A 1,100-Horsepower Nissan GT-R Can Go How Fast?
This is what happens when you pack a four-figure power output on Godzilla and let it run with itby Kirby Garlitos, on LISTEN 04:57
The Nissan GT-R is a good example of a performance car with so much untapped potential. In standard form, a 2009MY GT-R is powered by a 3.6-liter V-6 engine that produces 480 horsepower and 434 pound-feet of torque. For a 10-year old car, that remains an impressive feat of engineering. But like most GT-Rs in the world today, the 2009MY leaves plenty of power and performance on the table. That explains why Godzilla remains a favorite in the aftermarket world. You put certain modifications in and you can get something close to the GT-R in this video. This particular model packs 1,100 horsepower and 850 pound-feet of torque at the wheels. That’s an incredible amount of power that was showcased at the Johnny Bohmer Proving Grounds where the GT-R was given a clean 2.7-mile runway to perform a standing mile run. The result, as you can expect, is nothing short of spectacular.
Why The Johnne Bohmer Proving Grounds?
There’s nothing like a clear, concrete 2.7-mile runway to do a top speed run. With so much open road ahead, you can take a car and push it to its absolute limits without worrying about losing any road surface ahead of you. That’s the kind of environment the Johnny Bohmer Proving Grounds provides. In addition to the almost three-mile runway, a pair of 1,000-feet asphalt runoffs are located on each end of the runway. The runway is also 100 yards wide with an extra 50-feet wide traffic lane on each side. The track’s elevation variance only sits at a quarter of an inch. Suffice to say, the JBPG has one of the flattest and largest surface concrete platforms in the world, making it the perfect place for a car like this 1,100-horsepower Nissan GT-R to perform a standing mile run.
The video of the 2009 Nissan GT-R’s top speed run comes courtesy of the Johnny Bohmer Proving Grounds’ official YouTube page. It’s one of those pages that you should pay more attention to if you want to watch automakers put their vehicles to the ultimate test without the protection of manufacturer’s claims shielding these vehicles from their true performance capabilities. Performance videos of several sports cars, supercars, and exotic cars have been posted dating back to 2018 so there are plenty of videos that you can watch if you have the time to do so.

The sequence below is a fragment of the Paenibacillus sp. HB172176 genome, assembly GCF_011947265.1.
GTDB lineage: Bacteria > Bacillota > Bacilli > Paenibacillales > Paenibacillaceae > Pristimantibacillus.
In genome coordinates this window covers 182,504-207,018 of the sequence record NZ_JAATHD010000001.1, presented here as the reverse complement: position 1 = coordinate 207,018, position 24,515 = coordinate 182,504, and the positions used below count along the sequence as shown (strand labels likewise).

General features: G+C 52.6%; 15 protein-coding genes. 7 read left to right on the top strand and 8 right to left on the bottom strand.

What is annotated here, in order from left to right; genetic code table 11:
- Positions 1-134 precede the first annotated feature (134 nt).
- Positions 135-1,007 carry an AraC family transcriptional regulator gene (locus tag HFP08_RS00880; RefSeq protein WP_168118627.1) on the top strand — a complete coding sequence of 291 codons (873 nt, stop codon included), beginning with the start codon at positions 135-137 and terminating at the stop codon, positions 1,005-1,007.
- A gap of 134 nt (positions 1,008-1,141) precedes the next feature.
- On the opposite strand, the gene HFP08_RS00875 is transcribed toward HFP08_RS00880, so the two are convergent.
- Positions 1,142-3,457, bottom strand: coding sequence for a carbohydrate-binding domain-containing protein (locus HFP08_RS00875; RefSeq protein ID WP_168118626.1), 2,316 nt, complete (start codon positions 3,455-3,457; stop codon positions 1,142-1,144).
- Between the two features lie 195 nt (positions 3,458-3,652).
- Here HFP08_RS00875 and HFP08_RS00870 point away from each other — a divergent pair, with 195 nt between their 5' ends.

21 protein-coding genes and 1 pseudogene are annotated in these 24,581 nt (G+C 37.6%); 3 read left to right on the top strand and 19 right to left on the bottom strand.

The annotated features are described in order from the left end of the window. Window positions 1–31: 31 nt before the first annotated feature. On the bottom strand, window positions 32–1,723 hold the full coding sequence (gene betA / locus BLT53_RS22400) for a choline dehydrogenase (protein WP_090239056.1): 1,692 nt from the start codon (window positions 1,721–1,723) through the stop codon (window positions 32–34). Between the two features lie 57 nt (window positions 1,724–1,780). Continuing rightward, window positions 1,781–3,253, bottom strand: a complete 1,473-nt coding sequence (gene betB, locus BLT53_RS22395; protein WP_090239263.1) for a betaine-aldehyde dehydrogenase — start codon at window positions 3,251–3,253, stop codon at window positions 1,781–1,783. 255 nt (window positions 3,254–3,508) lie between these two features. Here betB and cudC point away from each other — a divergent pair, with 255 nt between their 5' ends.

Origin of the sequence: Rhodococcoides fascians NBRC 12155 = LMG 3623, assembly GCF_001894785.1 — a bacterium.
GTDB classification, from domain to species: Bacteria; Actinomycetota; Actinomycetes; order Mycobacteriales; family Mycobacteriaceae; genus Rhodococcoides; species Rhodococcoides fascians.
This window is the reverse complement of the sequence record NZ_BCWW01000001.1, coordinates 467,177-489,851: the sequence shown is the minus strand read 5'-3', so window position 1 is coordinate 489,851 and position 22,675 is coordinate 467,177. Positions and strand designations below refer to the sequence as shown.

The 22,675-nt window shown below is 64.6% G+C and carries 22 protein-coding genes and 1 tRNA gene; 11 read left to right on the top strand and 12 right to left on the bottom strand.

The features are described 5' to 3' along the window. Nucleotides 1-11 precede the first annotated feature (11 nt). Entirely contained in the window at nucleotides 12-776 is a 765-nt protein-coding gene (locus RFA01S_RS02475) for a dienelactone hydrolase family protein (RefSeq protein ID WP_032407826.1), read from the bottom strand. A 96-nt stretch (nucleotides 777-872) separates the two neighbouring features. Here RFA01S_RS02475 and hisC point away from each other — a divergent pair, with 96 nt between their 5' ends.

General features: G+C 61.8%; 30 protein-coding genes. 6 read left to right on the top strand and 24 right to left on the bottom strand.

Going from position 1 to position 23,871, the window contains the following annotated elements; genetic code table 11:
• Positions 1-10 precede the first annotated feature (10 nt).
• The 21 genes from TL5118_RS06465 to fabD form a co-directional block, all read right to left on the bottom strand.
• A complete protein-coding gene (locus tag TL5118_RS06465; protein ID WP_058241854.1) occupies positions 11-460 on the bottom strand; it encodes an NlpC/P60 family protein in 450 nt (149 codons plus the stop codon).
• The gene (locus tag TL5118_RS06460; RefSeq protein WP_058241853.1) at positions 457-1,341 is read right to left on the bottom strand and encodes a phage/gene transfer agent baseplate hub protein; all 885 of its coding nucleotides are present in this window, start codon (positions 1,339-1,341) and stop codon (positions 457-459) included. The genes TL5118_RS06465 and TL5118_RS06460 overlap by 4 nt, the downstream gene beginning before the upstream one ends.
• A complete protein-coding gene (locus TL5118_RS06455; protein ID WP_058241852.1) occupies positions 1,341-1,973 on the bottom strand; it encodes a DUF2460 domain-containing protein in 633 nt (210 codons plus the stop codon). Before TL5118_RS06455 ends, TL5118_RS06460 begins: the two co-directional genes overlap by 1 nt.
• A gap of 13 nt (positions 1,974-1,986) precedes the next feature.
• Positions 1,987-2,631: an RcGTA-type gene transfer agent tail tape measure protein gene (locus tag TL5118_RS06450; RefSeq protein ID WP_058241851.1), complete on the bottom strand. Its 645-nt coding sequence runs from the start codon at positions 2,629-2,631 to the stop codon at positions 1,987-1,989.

The Modded Nissan GT-R In Question is a Monster
The subject on this video is this heavily modified 2009 Nissan GT-R, which took its turn in the runway earlier this year. The goal was to establish the car’s top speed with all the power and performance upgrades it received as part of its modification. Obviously, a 1,100-horsepower GT-R is going to blow past Nissan’s claimed 193-mph top speed of the car. The question isn’t “if” it could do it, but “by how much” it could do it.
The video gives us a clear answer. Since the GT-R’s sprint to 60 mph time isn’t important, the heavily modified Nissan sports car gets off to a slow start off the line. That’s not by accident; the driver is patiently warming the tires to gain more traction, and it’s not until the GT-R reaches 60 mph when he floors the accelerator, rocketing the GT-R to 90 mph before you can blink. The car’s top speed steadily climbs to 120 mph, 150 mph, and 180 mph before maxing out at 215 mph, or 214.224 mph, to be exact. Given how much room the GT-R still had in front of it, there’s a possibility that it could’ve eclipsed 220 mph and still had enough roof to slow down and come to a stop before the 1,000-foot asphalt runoff comes into the picture.
A 215-mph top speed from a 2009 Nissan GT-R is all sorts of crazy, even if it could have reached a higher number if given the opportunity. While I don’t subscribe to the practice of squeezing the last drop of power for the sake of a top speed run — a lot of things can go wrong if that was allowed to happen — it’s still intriguing to imagine what this 1,100-horsepower is capable of if it could go completely balls-to-the-wall without having to worry about the safety of the driver and the overall state of the car. We’ll probably have to wait another time to see that, but not even that “what-if” can take away from what this heavily tuned GT-R accomplished at the Johnny Bohmer Proving Grounds.
If you told me that a 1,100-horsepower GT-R can hit 215 mph with such ease, I probably would’ve asked for video evidence. Turns out, I don’t even need to ask.